# SVM kernel parameters?

Hayy all,, Im going to do classification using SVM.
As I understand we have to project our data into higher dimensional by using kernel. And there are 4 common use kernel (linear, RBF, polynomial, and sigmoid).

1. What is the different between those kernel?
2. We need to find the linear separable line / hyperplane to classify our data. And to do that, we have to chose large margin to avoid any overfitting? What is overfitting?
3. As u can see in this image, there is a w. And in many reference, they said w is a line? What is that actually? And what is that lamda??
4. What is SMO mean in SVM?
• Oh, so I can make many thread to ask my question separately?? – user3507478 Apr 9 '14 at 18:02

What is the different between those kernel?

There are several differences. The linear kernel, for example, effectively works in input space while the others do not. The sigmoid kernel should be avoided for numerical reasons (it is basically inherited from neural networks).

We need to find the linear separable line / hyperplane to classify our data. And to do that, we have to chose large margin to avoid any overfitting? What is overfitting?

Overfitting means your model is fitting noise in the data instead of the underlying process. Such models have poor generalization performance (e.g. on unseen data). This is symptomized by high training accuracy but low test accuracy.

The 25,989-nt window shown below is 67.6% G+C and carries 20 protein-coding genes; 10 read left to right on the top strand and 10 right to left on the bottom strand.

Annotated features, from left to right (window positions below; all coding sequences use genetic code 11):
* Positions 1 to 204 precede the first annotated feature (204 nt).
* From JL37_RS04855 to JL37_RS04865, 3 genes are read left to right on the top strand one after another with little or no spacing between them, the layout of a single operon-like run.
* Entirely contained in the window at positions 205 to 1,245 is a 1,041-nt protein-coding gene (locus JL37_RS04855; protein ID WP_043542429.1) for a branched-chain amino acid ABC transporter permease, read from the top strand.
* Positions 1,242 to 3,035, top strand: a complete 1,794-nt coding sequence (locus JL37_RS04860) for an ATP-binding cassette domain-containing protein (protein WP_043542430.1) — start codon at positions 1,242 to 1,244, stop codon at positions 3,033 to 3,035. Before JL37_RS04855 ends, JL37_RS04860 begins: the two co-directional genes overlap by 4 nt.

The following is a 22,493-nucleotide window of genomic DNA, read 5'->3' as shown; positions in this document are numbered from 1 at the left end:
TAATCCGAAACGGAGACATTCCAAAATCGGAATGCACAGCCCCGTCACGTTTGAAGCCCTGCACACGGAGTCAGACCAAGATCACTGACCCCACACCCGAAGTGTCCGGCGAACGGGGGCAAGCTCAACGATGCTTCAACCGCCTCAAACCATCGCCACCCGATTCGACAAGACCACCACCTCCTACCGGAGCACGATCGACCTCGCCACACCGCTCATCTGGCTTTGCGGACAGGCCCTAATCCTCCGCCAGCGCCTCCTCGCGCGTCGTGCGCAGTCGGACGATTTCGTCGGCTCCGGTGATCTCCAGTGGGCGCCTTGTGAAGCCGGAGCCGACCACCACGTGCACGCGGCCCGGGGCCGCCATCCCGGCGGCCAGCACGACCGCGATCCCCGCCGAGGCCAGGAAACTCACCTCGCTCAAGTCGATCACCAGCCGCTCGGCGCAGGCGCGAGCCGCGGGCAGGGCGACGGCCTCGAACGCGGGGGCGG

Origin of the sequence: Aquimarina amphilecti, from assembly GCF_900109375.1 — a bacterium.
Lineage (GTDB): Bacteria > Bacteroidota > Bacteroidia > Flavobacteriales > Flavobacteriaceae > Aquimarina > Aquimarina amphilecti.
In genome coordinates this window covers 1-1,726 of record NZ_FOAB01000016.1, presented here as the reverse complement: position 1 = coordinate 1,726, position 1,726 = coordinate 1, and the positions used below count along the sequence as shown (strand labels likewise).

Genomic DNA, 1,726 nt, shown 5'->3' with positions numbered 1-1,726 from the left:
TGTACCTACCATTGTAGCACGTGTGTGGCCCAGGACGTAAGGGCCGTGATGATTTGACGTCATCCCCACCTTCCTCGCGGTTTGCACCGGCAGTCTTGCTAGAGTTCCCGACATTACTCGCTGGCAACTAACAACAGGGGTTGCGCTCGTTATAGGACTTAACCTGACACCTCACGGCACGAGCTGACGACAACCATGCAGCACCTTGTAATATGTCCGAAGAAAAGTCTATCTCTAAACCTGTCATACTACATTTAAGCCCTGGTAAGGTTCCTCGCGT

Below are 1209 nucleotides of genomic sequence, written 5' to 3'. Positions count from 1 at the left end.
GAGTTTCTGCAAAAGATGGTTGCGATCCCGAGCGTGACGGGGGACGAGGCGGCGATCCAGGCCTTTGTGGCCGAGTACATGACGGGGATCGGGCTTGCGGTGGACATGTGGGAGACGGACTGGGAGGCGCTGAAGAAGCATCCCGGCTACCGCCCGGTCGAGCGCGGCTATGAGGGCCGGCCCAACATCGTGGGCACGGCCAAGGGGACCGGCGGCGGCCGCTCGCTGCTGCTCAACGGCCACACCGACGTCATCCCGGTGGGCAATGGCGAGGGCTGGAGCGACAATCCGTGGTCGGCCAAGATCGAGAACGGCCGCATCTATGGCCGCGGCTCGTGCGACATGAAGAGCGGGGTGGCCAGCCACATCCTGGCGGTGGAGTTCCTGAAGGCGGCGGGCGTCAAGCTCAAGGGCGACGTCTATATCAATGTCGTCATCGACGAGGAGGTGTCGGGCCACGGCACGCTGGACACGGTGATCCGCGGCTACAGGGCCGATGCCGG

As u can see in this image, there is a w. And in many reference, they said w is a line?

$\mathbf{w}$ is the separating hyperplane in feature space.

And what is that lamda??

You forgot to show an equation, so it's impossible to answer this as $\lambda$ can be used to signify a variety of things.

What is SMO mean in SVM?

Sequential Minimal Optimization. It is one of the common methods to efficiently solve the optimization problem associated to training SVMs.

• The lamda I meant is in the frst line of equation. something similar with lamda..And for rbf kernel, there are many literature said that this kernel does not separate the class linearly?? So does it mean, that kernel is not always separate data linearly in SVM? – user3507478 Apr 9 '14 at 18:17
• in the first line of equation is not clear at all. SVM always separates linearly in feature space. By using a kernel, such as RBF, the feature space is induced via a nonlinear transformation and as such the linear separation in feature space is nonlinear in input space. – Marc Claesen Apr 9 '14 at 18:24